Annie Platt (Rose Byrne) is lost inside her fifteen year relationship with boyfriend Duncan Thomson (Chris O’Dowd). Worn down by his obsession with faded US rock star Tucker Crowe (Ethan Hawke), her frustration snaps in the shape of a withering online review of Tucker’s hitherto unreleased demo album. However out of the blue, the reclusive Tucker agrees with her and over email, a secret friendship ensues…
...littered with causticly charming, little put-downs and sly observations.
Fans of Nick Hornby’s previous adaptations will find much to enjoy in this sobering comedy about growing older and reconciling your past. Like ‘High Fidelity’ the dialogue is littered with causticly charming, little put-downs and sly observations. Always leaning closer to drama than the films of Richard Curtis, ‘Juliet Naked’ casts a similar eye over the ageing process and in the hands of ‘Cavalry’ and ‘IT Crowd’ actor Chris O’Dowd no discomfort is wasted. Opposite him, the faded rocker Tucker Crowe, Ethan Hawke’s chiselled good looks and down-beat delivery easily ease him into the role of the faded rock star. However caught between Duncan’s state-of-the-world kitchen proclamations and Tucker’s weary charm, it is Rose Byrne’s delightful Annie that genuinely convinces, sandwiched into a future that no longer fits.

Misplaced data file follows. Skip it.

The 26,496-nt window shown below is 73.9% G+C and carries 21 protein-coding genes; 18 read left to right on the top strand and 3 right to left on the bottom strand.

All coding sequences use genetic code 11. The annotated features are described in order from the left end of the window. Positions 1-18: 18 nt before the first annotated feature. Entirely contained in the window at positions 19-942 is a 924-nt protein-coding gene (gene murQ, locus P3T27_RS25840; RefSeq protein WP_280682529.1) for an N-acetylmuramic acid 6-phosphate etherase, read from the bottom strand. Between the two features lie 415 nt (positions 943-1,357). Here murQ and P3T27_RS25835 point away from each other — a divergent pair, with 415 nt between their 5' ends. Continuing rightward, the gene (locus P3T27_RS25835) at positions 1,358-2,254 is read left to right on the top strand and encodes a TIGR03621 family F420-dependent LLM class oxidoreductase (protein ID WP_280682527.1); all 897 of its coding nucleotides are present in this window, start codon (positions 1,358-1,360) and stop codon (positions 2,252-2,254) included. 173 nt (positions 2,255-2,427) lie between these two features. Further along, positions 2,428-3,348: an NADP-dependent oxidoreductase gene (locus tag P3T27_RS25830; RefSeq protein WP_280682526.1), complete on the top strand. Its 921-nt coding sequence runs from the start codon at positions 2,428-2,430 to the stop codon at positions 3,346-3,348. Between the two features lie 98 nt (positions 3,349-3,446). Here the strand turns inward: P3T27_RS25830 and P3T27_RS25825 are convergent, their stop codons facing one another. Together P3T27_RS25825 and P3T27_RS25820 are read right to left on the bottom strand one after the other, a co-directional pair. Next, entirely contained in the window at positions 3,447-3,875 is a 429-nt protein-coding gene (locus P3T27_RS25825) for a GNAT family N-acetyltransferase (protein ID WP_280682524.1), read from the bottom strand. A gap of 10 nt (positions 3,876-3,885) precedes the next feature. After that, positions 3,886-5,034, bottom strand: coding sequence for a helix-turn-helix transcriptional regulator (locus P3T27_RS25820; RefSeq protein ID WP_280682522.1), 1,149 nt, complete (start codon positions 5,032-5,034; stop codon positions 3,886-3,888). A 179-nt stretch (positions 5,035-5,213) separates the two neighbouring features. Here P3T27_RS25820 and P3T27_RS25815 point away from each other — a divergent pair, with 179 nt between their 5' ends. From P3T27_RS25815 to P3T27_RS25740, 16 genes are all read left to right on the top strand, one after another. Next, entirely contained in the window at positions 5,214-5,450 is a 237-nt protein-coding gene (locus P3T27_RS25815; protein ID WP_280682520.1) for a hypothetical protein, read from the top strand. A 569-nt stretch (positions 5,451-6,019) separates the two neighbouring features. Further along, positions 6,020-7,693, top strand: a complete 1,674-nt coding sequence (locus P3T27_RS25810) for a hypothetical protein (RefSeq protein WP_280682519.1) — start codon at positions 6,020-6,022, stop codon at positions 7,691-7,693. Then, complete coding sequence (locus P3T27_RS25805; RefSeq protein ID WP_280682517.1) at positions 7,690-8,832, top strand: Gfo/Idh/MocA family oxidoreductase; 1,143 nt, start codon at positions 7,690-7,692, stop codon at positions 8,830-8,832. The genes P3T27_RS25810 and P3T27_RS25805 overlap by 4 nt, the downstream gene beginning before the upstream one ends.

Circling the same heart pools of ‘About A Boy’, ‘Juliet, Naked’ is fortunately not an attempt to squeeze a few more quid out of a long literary career. Hornby’s eye is as keen as ever and he nails it from Annie’s awkward English reserve to Tucker’s faded health to Duncan’s misplaced longing. Caught in the Waterloo sunset of their lives, Director Jesse Peretz’s gently affecting comedy drama will hold you to its very end. As a companion piece to Hornby’s other work, it may not have the immediacy of ‘High Fidelity’ but like Phil Lord’s town mayor, this is another literary adaptation “that’ll fit right in” with his other movies.
In short, don’t let ‘Juliet, Naked’s’ bittersweet humour slip through your fingers.